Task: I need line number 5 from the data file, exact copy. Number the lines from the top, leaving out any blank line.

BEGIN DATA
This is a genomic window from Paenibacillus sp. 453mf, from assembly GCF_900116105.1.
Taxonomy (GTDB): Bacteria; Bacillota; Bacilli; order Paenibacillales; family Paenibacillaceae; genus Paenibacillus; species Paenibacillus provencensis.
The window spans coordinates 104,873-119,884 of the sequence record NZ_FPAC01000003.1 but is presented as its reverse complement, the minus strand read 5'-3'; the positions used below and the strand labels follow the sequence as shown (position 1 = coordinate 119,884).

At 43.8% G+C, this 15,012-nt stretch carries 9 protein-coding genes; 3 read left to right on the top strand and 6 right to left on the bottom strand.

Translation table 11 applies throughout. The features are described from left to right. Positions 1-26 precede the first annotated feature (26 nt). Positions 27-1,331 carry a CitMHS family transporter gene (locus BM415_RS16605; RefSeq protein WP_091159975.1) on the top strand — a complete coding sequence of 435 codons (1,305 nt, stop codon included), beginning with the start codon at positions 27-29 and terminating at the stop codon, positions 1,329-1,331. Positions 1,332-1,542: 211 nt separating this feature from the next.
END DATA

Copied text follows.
Translation table 11 applies throughout. The features are described from left to right. Positions 1-26 precede the first annotated feature (26 nt). Positions 27-1,331 carry a CitMHS family transporter gene (locus BM415_RS16605; RefSeq protein WP_091159975.1) on the top strand — a complete coding sequence of 435 codons (1,305 nt, stop codon included), beginning with the start codon at positions 27-29 and terminating at the stop codon, positions 1,329-1,331. Positions 1,332-1,542: 211 nt separating this feature from the next.